The election is over, but the work is just getting started
We’ve won the presidency. We’ve flipped the Senate. We’ve held the House. I, along with so many others, got involved in this election cycle with the laser focus of getting Trump out of the White House. And yet, the insurrection at the Capitol illustrated just how much work there is to be done. Our victories in 2020 are historic, but in order to create systemic change we need to continue to elect Democrats at every level of government in every election.
To do so, we must continue to invest in the party infrastructure that helps Democrats run efficient, winning programs.
At DNC Tech, our work is guided by two core principles:
- The infrastructure needed for effective, secure and efficient voter outreach should be built once and leveraged by every Democratic campaign. Our goal is to save campaigns time and money so they can focus on what matters most: the voters.
- The DNC is uniquely positioned to aggregate and enhance decades of campaign data and develop tools to help campaigns reach voters (like IWillVote.com).
As we look to 2022 (and beyond), we’re focusing on the following five themes:
Breaking down data silos
When I joined the DNC in 2018, our top priority was to retire the previous Democratic data warehouse, and transition to Phoenix, a new cloud-based warehouse that would uplevel the security, reliability, and accessibility of voter data. In 2019, we successfully did so, and in 2020, every major Democratic presidential campaign, state party, and sister committee leveraged Phoenix.
Still, much of the data in the ecosystem is siloed and movement of data from one system to another is often plagued with inefficiencies and data loss. With the proliferation of new tools in the ecosystem, campaigns are using a more diverse suite of services than ever. In 2021 (and beyond), we’re looking to streamline data flow between platforms so that data staffers can focus on the data, rather than its movement.
Creating a holistic view of the (potential) voter
Voter file data is the foundation of every data-driven campaign. To provide a more holistic view of the voter, the DNC invests in additional data like contact information and consumer data.
Since 2016, the DNC has purchased millions of cell phone numbers that helped campaigns pivot their programs from door knocking to phone-based. Likewise, in 2020 campaigns leveraged data from progressive organizations accessed via the Democratic Data Exchange (DDx) to improve their voter outreach, data science models, and reporting.
Looking ahead, we will continue to invest in diverse data that helps campaigns reach not only registered voters, but also potential voters.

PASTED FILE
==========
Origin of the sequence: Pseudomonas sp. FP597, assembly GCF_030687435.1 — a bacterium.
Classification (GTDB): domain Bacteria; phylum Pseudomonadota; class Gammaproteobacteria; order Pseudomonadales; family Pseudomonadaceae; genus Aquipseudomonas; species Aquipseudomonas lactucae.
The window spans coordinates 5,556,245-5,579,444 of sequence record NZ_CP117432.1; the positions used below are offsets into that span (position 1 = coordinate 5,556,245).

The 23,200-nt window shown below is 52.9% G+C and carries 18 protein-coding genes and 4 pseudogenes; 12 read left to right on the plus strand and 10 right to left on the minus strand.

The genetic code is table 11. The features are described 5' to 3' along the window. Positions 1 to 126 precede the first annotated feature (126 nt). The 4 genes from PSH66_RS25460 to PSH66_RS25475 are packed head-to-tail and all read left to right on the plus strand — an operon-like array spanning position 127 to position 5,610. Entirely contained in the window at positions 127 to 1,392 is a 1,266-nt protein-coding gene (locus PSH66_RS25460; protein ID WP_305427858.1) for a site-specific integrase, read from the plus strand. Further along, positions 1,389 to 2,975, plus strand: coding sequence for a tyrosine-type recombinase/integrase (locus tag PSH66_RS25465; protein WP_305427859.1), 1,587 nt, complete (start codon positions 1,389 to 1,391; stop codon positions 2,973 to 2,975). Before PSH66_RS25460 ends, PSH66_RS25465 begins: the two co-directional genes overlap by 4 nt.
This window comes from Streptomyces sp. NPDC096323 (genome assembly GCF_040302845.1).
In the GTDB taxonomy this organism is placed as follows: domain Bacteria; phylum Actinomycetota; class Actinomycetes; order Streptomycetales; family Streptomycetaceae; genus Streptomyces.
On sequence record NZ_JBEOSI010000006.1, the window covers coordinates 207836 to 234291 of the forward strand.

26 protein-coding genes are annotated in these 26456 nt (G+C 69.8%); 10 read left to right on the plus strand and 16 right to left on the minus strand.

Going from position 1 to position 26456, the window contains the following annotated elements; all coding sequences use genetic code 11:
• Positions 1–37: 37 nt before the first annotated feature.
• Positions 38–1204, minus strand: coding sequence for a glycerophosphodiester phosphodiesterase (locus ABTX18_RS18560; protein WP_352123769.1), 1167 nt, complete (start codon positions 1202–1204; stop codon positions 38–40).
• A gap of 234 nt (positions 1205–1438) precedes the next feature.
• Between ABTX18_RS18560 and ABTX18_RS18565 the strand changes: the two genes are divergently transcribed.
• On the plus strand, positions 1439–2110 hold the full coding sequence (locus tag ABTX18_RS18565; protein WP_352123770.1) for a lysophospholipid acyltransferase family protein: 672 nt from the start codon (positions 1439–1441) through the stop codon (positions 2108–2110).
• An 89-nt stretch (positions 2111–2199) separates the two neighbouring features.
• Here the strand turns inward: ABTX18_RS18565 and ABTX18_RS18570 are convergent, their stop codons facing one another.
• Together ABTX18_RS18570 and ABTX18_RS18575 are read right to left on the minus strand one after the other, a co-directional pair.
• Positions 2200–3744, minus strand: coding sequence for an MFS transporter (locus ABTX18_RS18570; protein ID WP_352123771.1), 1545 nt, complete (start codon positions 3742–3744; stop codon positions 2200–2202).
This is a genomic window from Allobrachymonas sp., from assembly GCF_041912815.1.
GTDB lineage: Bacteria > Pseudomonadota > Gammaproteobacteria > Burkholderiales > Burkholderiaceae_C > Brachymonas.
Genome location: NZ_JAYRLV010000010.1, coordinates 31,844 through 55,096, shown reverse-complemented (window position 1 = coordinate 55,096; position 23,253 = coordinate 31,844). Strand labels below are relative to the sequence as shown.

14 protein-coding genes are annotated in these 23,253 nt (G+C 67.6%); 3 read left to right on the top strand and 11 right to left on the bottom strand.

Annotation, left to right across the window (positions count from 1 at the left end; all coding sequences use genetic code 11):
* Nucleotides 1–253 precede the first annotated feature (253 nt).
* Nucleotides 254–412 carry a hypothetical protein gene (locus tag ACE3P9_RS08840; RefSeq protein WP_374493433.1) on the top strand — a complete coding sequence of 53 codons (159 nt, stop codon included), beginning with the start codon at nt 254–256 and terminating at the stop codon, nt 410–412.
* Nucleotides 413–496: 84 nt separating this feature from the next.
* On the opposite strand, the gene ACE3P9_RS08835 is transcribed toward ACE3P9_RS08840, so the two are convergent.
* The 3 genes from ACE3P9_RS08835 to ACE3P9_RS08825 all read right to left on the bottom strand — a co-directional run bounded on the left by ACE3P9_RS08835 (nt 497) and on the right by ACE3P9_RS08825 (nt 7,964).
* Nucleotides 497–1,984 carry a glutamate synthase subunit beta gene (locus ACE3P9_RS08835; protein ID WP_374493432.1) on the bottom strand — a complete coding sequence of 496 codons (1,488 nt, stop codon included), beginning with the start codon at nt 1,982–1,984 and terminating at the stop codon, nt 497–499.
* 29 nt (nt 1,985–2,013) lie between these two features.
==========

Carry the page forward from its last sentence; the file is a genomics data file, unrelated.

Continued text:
Building versatile voter-centric tools
Not only did the channels through which we reached voters shift in 2020, but the messages we used also changed. Amidst rampant disinformation about voting and vote-by-mail, information was the best inoculant. In partnership with state parties and the Biden campaign we expanded the information on IWillVote.com to include information about voting requirements and deadlines. Pivoting IWillVote from an action-oriented tool (look up polling location, check registration, etc.) to also include critical state-specific voting information, enabled it to serve more voter use cases.
Continuing to build versatile voter-centric tools helps campaigns adapt to the election cycle, and more rapidly experiment with tactics.
Countering disinformation from multiple angles
The DNC’s counter-disinformation program worked closely with the Biden campaign and across the Democratic ecosystem to monitor and respond to bad actors and narratives. Disinformation isn’t just a technology problem. As such, technology alone is not the solution.
Four pillars ground the DNC counter-disinformation program: threat detection, counter-messaging, policy, and education. As we look to future election cycles we will continue to build upon these pillars and support races up and down the ballot.
Instilling a culture of security
The DNC remains deeply focused on building a culture of security not only at the DNC, but across the Democratic ecosystem. This included equipping staff and volunteers with regular security training, providing hardware keys, and mandating completion of the Security Checklist.
While the 2020 general election is over, we must remain as vigilant as ever. As we head toward 2022, as an ecosystem we need to prioritize building cultures of security within our organizations and security best practices in our platforms.
As DNC CTO Nell Thomas mentioned in her post, we can’t lose our focus or sense of urgency. Some of the most important work happens in the off cycle. If you’re interested in helping build the infrastructure to help democrats win, join our team.